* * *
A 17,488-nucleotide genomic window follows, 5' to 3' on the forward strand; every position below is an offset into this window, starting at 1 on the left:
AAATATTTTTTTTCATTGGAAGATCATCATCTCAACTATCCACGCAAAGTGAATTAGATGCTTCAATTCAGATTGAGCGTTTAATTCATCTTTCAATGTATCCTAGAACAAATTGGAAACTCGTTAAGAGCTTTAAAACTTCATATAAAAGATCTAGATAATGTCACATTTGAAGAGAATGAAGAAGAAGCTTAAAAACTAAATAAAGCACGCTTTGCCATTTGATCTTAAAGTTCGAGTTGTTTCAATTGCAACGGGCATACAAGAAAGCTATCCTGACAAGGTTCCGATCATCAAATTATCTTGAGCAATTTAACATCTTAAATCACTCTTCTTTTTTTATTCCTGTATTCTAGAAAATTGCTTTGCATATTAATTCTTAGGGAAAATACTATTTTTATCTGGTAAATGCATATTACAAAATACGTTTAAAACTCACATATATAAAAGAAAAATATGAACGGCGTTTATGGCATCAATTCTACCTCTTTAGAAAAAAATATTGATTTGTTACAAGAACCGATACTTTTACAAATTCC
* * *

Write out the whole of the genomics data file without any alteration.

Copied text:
A 17,488-nucleotide genomic window follows, 5' to 3' on the forward strand; every position below is an offset into this window, starting at 1 on the left:
AAATATTTTTTTTCATTGGAAGATCATCATCTCAACTATCCACGCAAAGTGAATTAGATGCTTCAATTCAGATTGAGCGTTTAATTCATCTTTCAATGTATCCTAGAACAAATTGGAAACTCGTTAAGAGCTTTAAAACTTCATATAAAAGATCTAGATAATGTCACATTTGAAGAGAATGAAGAAGAAGCTTAAAAACTAAATAAAGCACGCTTTGCCATTTGATCTTAAAGTTCGAGTTGTTTCAATTGCAACGGGCATACAAGAAAGCTATCCTGACAAGGTTCCGATCATCAAATTATCTTGAGCAATTTAACATCTTAAATCACTCTTCTTTTTTTATTCCTGTATTCTAGAAAATTGCTTTGCATATTAATTCTTAGGGAAAATACTATTTTTATCTGGTAAATGCATATTACAAAATACGTTTAAAACTCACATATATAAAAGAAAAATATGAACGGCGTTTATGGCATCAATTCTACCTCTTTAGAAAAAAATATTGATTTGTTACAAGAACCGATACTTTTACAAATTCC